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Despite finding that Wynn Resorts concealed alleged sexual misconduct by its founder, Massachusetts gambling regulators decided Tuesday that the company remains "suitable" to hold its lucrative Boston-area casino license.
The Massachusetts Gaming Commission did, however, slap a $35 million fine on Wynn Resorts. That's $15 million more than what Nevada regulators handed down earlier this year for essentially the same violations.
The five-person Massachusetts commission also imposed additional conditions on Wynn Resorts, including paying for an independent monitor to conduct a review of all policies and organizational changes adopted by the company as directed by regulators.
And Wynn CEO Matthew Maddox was personally fined $500,000 for his "clear failure to require an investigation about a specific spa employee complaint brought to his attention," the commission said in a statement.
A statement from the company Tuesday evening said it is "in the process of reviewing [the] decision and considering the full range of our next steps."
The suitability ruling comes nearly a month after commission investigators concluded that Wynn Resorts mishandled sexual misconduct allegations against founder Steve Wynn, and then concealed the accusations from regulators.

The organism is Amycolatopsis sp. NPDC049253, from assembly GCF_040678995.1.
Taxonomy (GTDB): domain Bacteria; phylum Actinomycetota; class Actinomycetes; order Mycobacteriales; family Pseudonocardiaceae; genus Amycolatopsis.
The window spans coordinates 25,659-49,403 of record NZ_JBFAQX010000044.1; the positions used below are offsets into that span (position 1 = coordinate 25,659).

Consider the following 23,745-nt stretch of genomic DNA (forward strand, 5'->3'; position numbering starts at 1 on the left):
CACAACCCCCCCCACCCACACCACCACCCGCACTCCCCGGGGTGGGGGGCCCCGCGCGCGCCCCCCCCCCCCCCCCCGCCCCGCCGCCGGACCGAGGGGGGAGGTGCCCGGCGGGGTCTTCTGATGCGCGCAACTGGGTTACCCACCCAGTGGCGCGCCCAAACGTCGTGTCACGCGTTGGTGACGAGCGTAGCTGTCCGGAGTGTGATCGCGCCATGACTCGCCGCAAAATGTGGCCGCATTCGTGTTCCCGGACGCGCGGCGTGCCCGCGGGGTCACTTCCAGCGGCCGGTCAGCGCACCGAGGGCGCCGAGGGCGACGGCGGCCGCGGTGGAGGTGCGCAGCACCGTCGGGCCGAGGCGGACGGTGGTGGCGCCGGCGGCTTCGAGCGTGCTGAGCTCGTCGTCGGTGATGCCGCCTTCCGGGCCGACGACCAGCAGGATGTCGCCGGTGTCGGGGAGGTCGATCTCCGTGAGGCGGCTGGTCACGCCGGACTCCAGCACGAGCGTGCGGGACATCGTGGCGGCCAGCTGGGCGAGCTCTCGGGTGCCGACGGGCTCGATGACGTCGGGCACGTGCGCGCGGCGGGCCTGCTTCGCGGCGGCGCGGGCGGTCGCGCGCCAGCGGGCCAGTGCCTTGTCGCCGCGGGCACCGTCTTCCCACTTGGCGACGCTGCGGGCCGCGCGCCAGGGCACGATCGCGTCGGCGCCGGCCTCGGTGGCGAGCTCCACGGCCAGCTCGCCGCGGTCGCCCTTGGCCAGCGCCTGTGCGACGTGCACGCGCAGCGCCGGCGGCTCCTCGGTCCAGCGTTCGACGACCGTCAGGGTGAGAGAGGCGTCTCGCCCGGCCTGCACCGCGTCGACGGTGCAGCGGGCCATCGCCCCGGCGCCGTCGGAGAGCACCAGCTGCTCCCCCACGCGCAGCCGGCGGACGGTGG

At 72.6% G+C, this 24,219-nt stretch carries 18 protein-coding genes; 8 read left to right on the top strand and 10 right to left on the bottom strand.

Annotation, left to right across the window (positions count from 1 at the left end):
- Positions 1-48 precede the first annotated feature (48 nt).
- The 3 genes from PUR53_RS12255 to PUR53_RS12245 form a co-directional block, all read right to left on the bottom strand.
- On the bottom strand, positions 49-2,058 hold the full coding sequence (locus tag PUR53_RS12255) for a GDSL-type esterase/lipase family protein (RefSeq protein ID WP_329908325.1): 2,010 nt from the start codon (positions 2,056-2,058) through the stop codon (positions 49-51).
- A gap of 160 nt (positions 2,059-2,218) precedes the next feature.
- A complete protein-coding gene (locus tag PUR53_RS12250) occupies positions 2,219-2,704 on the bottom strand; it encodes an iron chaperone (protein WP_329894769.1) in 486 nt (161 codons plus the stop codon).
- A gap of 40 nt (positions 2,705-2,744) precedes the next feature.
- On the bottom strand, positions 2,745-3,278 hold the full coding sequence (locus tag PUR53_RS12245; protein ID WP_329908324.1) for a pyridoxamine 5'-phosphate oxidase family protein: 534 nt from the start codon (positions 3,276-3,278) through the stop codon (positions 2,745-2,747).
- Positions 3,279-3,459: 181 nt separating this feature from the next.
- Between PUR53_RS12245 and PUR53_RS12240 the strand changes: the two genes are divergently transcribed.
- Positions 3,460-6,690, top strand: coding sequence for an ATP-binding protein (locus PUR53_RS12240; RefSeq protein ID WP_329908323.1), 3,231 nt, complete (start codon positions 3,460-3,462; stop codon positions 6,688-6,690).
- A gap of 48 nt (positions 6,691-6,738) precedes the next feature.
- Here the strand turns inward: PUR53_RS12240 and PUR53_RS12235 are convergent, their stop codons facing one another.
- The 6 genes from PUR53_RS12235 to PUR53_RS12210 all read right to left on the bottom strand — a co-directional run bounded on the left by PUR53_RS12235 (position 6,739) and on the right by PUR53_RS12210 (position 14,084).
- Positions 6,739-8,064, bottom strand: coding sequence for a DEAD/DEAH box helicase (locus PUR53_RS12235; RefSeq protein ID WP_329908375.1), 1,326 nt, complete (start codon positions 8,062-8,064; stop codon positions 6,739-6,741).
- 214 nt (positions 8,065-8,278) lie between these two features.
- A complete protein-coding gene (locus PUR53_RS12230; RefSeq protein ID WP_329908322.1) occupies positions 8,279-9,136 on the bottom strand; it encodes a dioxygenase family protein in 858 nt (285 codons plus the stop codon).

The investigative findings came at the beginning of a unique three-day hearing to determine whether the company remained fit to hold the coveted license.
In its decision Tuesday, the commission wrote:
Specifically, the corporate culture of the founder-led organization led to the disparate treatment of the CEO in ways that left the most vulnerable at grave risk. While the Company has made great strides in altering that system, this Commission remains concerned by the past failures and deficiencies.
The commission deemed Maddox himself suitable but also ordered him to receive leadership and human resources training. And all new Wynn employees must be trained in harassment and discrimination prevention.
Wynn Resorts did not contest the gaming commission's report earlier this month, instead stressing that the company is contrite and has changed since the allegations surfaced, and said that "any employee who was aware of allegations of sexual assault against [Wynn] and did not investigate or report it is no longer with the company."
The company had told gaming commissioners last year that it did not disclose a $7.5 million settlement in one case of alleged sexual misconduct against Wynn on advice of its counsel.
Steve Wynn, 77, has denied all allegations against him. He resigned from the company he founded in February 2018.
Wynn Resorts' $2.6 billion Encore Boston Harbor complex is slated to open in June, and is expected to employ thousands of people.
In a statement, Everett Mayor Carlo DeMaria said: "I know 5,000 people who can't wait to get to work, and with this resolution, they now can."
With additional reporting from WBUR's Steve Brown, whose Morning Edition conversation on the commission's ruling can be heard atop this post.
This article was originally published on April 30, 2019.
This segment aired on May 1, 2019.
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